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Review: Yussef Dayes @ SWX

Bristol’s SWX recently played host to an unforgettable musical odyssey as Yussef Dayes, the innovative British musician and drummer, took centre stage.

By Lucy Hillier, Second Year History

On tour to promote his debut solo album, Black Classical Music, Dayes delivered a sold-out performance that left the audience entranced and eager for more. In a time when the jazz scene is experiencing a resurgence, Dayes stands at the forefront of this vibrant musical movement.

In the wake of Ezra Collective's historic win of the Mercury Prize, becoming the first jazz band to claim the coveted award, it's clear that a new era is dawning for the jazz genre. The past decade has seen a thriving community of musicians redefining jazz by infusing it with fresh perspectives, diverse influences, and an unyielding commitment to pushing artistic boundaries. Yussef Dayes, a native of South London, has played a pivotal role in this jazz renaissance.

His musical signature is characterised by a fusion of jazz, funk, and electronic elements, often punctuated by improvisational moments. His drumming style, noted for its complexity, rhythmic intricacy, and fluidity, renders him a captivating and dynamic performer.

Dayes' recent performance at SWX was nothing short of an immersive musical journey. Accompanied by the powerhouse ensemble of musicians who make up The Yussef Dayes Experience - Elijah Fox on the keys, Grammy-winning Venna on the saxophone, Rocco Palladino on the bass, Alex Bourt on percussion, and later Ivy Alexander on the guitar - Dayes embarked on a 90-minute musical voyage. Dayes' drum solos were mesmerizing, displaying his technical prowess and creative genius. What truly set this performance apart was the seamless synergy of the entire band, each member contributing their unique talents to create a symphony of sound that enveloped the audience.

Dayes opened the night with the title track from the album, ‘Black Classical Music’, which immediately gripped the crowd with its enchanting and almost harrowing opening. When the ensemble played together and the drums kicked in at full force, the calmness of the audience transformed into waves of movement and dance. With jazz being my favourite genre, it was almost intoxicating to see the vast sea of people appreciating the incredible talent on the stage as much as me. The diversity among concertgoers was a sight to behold, with older attendees appreciating the new jazz sound and younger enthusiasts dancing with fervour. I don’t think I’ve ever seen anyone move quite like the group of lads next to me; they were dancing as if at a rave, with more energy than I have experienced in my life. It was infectious. The Afrocentric beats and percussion made it nearly impossible not to have a boogie.

Throughout the evening, Dayes displayed an infectious joy for his craft, evident in his frequent smiles and enthusiastic stage presence. The audience was fully present, their attention solely on the music and the musicians, especially on the speed and passion at which Dayes navigated his drums. It was refreshing to have a clear view of the stage that wasn’t blocked by the phone screens that usually dominate concerts. It underscored the magnetic pull of Yussef Dayes' music, which had the power to captivate an entire room and make everyone revel in the joy of live music. One particular segment that will stick with me was when Dayes got the audience to engage in repeating his drumbeats with claps. Everyone got involved, helping him to create the beat. It was a testament to his ability to connect with the crowd and create moments of genuine interaction.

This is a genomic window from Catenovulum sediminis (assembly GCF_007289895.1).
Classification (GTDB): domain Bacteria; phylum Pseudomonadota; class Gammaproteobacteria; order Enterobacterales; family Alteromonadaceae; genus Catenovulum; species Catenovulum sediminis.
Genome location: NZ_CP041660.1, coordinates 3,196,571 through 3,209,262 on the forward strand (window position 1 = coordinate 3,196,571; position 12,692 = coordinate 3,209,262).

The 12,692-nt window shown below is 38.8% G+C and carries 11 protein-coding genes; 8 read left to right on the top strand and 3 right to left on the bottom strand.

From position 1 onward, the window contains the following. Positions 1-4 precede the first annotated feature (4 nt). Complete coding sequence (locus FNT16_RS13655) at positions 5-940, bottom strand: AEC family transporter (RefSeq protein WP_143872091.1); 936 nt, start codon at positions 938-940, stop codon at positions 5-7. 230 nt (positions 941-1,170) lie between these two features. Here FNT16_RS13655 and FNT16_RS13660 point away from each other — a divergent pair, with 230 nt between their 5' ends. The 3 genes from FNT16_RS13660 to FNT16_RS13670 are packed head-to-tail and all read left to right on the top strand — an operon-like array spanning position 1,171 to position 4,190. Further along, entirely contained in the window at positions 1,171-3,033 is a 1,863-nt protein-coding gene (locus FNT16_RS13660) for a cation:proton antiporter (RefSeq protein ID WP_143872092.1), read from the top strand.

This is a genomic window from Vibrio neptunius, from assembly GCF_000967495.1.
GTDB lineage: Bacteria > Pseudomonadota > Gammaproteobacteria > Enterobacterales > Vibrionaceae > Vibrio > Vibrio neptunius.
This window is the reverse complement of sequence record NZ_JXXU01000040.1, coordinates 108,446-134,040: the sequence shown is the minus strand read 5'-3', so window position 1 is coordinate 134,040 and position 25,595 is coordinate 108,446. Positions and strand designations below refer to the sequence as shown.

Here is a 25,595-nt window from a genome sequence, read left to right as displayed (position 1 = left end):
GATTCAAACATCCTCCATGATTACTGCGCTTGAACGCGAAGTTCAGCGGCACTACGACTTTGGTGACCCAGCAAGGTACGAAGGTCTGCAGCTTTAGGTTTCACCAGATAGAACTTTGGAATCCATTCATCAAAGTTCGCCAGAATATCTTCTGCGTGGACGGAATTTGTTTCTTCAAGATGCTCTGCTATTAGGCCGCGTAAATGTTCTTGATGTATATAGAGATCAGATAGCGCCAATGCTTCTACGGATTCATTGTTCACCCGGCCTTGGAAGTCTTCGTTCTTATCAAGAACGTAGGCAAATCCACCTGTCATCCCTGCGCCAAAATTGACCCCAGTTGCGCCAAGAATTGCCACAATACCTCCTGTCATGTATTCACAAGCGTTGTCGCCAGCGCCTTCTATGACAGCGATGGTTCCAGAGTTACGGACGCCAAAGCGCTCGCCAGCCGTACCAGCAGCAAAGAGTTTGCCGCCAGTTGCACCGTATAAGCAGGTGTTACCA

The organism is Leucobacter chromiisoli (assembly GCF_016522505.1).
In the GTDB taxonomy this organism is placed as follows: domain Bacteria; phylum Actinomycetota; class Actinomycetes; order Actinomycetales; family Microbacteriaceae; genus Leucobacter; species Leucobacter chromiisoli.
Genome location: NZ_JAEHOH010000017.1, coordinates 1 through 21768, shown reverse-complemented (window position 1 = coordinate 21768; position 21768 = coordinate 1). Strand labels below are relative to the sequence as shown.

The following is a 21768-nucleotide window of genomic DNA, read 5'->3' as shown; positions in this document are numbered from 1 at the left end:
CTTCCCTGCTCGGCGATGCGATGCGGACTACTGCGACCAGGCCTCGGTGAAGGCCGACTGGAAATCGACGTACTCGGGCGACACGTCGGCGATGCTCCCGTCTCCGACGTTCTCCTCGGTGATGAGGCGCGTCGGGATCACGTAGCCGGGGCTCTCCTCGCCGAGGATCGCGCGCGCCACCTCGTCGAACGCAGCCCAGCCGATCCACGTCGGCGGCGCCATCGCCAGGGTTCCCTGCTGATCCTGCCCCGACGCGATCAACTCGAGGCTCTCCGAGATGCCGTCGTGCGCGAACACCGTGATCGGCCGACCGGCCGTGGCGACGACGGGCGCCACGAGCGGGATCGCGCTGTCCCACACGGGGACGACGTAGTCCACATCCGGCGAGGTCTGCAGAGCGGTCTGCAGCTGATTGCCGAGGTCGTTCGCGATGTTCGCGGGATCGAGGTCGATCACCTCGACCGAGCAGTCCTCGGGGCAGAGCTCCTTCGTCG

Yussef Dayes is an artist that you absolutely must see live, regardless whether you like jazz. I thought it was impossible for his recorded songs to get any better, but the live experience was truly otherworldly. The encapsulating sound and being witness to the craftsmanship of each artist as they performed their instruments was an incomparable treat.

Yussef Dayes @ SWX | Lucy Hillier

Dayes' joyful presence was contagious, and although his songs were instrumental, his occasional interactions with the audience added a personal touch to the night, particularly when dedicating a song to his late mother who heavily inspired the album. It became evident that he loves what he does, and having an audience to share it with was simply the cherry on top.

To sum up, Yussef Dayes' sold-out performance at SWX was more than a concert; it evolved into a transformative musical journey that showcased the power of live music to unite and uplift. In an age where screens often dominate our attention, it reminded us of the pure magic that can happen when we come together to celebrate the art of sound. Dayes' performance was a testament to the ever-evolving nature of jazz and its ability to continue pushing boundaries, leaving audiences in awe and eager for more.

Featured Image: Lucy Hillier

Have you listened to Black Classical Music?